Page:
As recommended by the last AGM, the Club affiliated with the Auckland RSA. In 1980 it was resolved that the name of the Remuera Returned Services Club be changed to the following, due to the amalgamation of the Remuera and Epsom Returned Services Clubs (Inc) – Remuera-Epsom Returned Services Club Inc.
The Epsom RSA had not started until 1944 and Jack Baker of Epsom recorded his memories of the Epsom RSA as being in an “ex-Yank Army Nissen hut where John Killeen (signwriter and father of artist Richard Killeen) ran dances on Saturday nights.” Due to diminishing membership, the club dissolved itself and remaining members joined forces with the Remuera club. The Nissen hut near the southeastern corner of Green Lane and Manukau Roads was demolished by the regional roading authority to make way for the “Greenlane highway”. A plaque from the Nissen hut which had been missing for 30 years was found in the Remuera club rooms in 2005 and returned to the Epsom and Eden Historical Society.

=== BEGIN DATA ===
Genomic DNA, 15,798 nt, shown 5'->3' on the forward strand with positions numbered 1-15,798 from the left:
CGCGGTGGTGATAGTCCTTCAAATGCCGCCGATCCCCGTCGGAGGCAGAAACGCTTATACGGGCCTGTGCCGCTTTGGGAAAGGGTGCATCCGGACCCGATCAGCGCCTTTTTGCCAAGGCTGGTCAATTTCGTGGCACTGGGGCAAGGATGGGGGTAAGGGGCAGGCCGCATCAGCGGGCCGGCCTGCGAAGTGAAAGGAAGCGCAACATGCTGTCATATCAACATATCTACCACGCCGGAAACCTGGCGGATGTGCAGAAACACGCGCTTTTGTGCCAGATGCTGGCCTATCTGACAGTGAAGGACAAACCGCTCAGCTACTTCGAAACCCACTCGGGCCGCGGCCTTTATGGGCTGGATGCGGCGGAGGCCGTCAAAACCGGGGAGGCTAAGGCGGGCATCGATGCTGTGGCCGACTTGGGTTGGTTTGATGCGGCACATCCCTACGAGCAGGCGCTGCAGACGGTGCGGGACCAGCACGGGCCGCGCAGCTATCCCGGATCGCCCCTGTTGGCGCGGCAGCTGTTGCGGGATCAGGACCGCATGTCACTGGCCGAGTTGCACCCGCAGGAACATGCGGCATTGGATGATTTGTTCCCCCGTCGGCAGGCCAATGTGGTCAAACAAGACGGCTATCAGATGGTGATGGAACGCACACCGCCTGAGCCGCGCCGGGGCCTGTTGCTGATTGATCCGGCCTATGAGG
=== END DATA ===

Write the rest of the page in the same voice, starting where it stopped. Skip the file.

Thirty years later the Remuera-Epsom Returned Services Social Club suffered the same fate. The Remuera-Epsom Returned Services Club was removed from the Companies Office Register on 4th March 2002. The land described in the schedule being a surplus asset of the society was vested in the Wild Trust. A substantial part of the cash held by the Remuera Epsom Returned Services Club was paid to the Ranfurly Home, plus a further $7,000 on deposit was also paid to the Ranfurly Home.